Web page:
Developer vs Coder

There are many ways to describe the difference between two types of developers: Junior vs Senior Developers, New vs Experienced Developers, Good vs Bad Developers. I’ve never been comfortable with any of these because its always too easy to find exceptions that prove the rule. I’ve worked with junior developers who really understand what it takes to be a successful well rounded programmer, and with senior developers who have years of experience yet lack a few important skills to really allow them to be successful.

Naming is hard

A further problem is trying to talk about and label developers without it seeming like a value judgement. There are plenty of fantastic technical people who could code the most amazing algorithm quickly and efficiently, but are simply not capable of being effective mentors to their teammates. Likewise there are people who excel at constructive actionable code review feedback, nurture those around them and inspire them to do better, but hit their technical ceiling early when things start to get complicated. Both of these types of people can be awesome developers and team members, and when paired with a great manager who knows how to play to their strength, can really round out a team.


So how then do we talk about developer proficiency? I would like to see us move away from adjectives in front of “Developer” and instead try to redefine the term. I think to truly develop an application someone should be able to function across different areas of the lifecycle of that application. They should be able to reason about the broader motivations at play, and know when to come to a compromise on technical purity when a business need demands it, and vice versa. A developer learns that great results come from teams of people working together effectively, and that team harmony trumps individual concerns always. Let terms like “junior” and “senior” refer only to responsibility and time served, but not to knowledge or ability. In a team of developers authority can come organically based off nothing more than a reputation and trust that is formed over a series of interactions.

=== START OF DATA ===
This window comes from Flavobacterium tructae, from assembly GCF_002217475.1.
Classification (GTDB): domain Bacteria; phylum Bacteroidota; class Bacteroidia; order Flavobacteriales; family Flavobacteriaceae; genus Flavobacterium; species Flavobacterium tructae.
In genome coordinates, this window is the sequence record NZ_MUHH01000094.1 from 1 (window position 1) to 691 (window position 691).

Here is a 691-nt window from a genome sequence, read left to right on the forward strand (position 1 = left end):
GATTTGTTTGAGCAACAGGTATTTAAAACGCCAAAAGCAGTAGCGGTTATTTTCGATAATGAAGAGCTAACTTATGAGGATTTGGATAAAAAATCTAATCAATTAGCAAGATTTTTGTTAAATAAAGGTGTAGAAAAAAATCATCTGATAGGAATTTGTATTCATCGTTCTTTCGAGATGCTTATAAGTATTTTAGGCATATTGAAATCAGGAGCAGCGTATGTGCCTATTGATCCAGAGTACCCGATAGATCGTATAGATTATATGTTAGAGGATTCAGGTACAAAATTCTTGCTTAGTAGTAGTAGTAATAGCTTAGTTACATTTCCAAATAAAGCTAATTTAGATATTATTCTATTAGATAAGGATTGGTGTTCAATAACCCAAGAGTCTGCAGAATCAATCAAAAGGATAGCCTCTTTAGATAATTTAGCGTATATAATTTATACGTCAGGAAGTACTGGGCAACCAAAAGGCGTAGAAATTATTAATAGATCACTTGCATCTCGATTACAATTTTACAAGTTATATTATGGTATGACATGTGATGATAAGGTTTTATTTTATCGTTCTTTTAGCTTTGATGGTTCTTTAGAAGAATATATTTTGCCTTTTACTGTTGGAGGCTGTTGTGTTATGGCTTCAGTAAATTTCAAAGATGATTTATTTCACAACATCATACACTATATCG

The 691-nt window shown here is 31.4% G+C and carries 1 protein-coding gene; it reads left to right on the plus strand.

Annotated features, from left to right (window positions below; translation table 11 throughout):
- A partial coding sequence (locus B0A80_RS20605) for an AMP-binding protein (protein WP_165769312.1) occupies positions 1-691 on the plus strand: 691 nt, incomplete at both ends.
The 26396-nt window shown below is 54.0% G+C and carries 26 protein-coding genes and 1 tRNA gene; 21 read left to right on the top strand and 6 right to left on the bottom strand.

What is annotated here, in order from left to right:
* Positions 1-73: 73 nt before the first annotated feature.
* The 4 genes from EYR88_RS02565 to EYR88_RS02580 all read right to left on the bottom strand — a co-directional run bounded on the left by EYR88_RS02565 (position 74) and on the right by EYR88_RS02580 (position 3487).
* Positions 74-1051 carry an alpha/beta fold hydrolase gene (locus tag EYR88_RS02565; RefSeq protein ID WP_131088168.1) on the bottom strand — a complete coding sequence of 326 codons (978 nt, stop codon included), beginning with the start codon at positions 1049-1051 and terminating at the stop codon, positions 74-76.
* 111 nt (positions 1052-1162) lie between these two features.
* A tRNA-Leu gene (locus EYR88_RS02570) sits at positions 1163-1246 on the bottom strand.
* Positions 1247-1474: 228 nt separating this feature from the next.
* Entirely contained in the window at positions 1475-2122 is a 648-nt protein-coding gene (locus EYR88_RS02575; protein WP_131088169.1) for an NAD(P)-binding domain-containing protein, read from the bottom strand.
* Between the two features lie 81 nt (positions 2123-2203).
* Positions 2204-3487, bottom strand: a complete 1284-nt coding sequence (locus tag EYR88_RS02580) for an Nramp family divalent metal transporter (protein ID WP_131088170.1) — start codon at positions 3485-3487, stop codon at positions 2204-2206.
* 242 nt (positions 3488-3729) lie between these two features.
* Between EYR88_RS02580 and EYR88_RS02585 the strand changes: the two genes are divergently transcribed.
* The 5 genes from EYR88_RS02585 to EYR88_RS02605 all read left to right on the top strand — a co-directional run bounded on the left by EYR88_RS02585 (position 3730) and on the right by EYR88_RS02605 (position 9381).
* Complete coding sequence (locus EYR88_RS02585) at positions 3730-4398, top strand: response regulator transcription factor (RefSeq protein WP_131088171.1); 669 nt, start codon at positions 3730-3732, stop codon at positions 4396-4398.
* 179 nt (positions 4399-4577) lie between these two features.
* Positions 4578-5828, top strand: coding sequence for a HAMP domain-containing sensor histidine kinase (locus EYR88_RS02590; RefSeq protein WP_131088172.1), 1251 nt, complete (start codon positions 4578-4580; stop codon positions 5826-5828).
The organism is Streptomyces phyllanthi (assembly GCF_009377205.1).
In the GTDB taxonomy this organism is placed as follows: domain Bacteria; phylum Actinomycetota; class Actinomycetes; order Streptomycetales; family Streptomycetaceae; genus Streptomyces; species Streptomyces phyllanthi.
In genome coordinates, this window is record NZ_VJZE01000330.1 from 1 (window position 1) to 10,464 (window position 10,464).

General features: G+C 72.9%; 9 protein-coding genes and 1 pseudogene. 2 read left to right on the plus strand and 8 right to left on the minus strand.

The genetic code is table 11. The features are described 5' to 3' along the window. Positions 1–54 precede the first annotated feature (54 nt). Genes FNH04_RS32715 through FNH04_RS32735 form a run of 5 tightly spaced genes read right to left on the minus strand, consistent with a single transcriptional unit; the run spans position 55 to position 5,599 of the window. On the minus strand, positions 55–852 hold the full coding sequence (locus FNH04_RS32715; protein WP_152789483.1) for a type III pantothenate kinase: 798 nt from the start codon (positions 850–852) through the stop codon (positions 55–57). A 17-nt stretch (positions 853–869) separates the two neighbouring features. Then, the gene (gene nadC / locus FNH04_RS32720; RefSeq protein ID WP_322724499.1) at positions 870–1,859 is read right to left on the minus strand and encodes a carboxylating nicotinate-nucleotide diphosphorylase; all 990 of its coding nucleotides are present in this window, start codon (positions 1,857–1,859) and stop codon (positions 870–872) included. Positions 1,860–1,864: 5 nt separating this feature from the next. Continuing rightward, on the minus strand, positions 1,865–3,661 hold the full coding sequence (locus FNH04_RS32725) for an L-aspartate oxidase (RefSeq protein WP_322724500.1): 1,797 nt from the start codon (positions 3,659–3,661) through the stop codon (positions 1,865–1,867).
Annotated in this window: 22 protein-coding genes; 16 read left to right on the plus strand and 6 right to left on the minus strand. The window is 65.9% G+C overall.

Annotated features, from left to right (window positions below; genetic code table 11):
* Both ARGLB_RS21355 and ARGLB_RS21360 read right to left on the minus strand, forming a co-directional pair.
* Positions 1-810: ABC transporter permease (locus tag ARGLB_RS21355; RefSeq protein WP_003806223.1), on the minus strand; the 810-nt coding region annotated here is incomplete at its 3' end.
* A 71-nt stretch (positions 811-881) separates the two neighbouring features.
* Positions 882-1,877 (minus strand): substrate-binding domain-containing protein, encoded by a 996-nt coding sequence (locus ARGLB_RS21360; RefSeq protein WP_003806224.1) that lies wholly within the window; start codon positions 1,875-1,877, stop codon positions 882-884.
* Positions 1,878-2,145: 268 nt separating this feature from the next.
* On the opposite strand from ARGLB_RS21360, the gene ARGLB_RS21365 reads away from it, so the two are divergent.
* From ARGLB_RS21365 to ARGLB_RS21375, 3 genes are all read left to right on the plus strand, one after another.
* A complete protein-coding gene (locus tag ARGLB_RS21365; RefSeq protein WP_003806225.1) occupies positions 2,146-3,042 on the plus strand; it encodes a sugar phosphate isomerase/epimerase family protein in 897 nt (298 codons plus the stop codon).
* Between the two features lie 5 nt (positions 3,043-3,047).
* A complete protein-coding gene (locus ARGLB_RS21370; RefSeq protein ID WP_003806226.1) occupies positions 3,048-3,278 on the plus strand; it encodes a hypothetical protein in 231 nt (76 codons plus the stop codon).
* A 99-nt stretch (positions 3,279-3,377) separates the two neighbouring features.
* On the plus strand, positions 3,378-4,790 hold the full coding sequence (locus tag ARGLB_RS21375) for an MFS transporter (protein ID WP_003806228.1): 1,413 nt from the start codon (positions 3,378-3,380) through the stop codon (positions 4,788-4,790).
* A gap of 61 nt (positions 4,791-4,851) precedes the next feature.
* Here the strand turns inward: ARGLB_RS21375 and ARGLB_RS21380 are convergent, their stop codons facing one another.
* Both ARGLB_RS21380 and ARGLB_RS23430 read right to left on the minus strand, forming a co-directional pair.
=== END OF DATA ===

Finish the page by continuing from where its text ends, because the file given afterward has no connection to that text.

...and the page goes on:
So what then about the others? The people who strive only for purity of code and are happiest when someone else is making the decisions? I’ve always liked the term “Coder” as it sends a clear message about the priorities of the person. Is this meeting about the code? If not, then they’re probably not going to be engaged. If that is telegraphed up front by someones position in the team, then harmony actually increases. The coders are building the lego pieces, and even putting them together to form the final outcome, but they’re happiest following the instruction booklet. They aren’t interested in questioning if the outcome will fit the need, or even be useful, pretty or solve a problem. They simply follow the objective thinking that is inherent in the job, and leave the rest to others.

Pick your poison

So which one am I? Which one are you? I think one of the benefits of using different terms is that I can be both. I’m a Senior Developer in terms of approach and thinking, and where I am now I’m also a Senior Coder, because I know the codebase very well and can get things done very quickly and efficiently. I’m changing role soon though, and I’d probably identify as a Junior Coder there for a while. I’ll still be applying the Senior Developer thinking where appropriate, but learning a new codebase and perhaps even making some “rookie” mistakes like coding standards violations etc.

On every project I think everyone could identify themselves as a different spot on the two axes, and I think that position would change over time. Additionally its fun to spend a bit of time as one or the other, writing a small console application in the most productive yet ill-designed way, can be a lot of fun and a bit of a break sometimes. It doesn’t make you a bad developer, in fact one could argue its one of the qualities of a good developer that makes you aware that sometimes that is an option, and the right path to take.

Written on March 26, 2018

Share this post on Twitter, Facebook.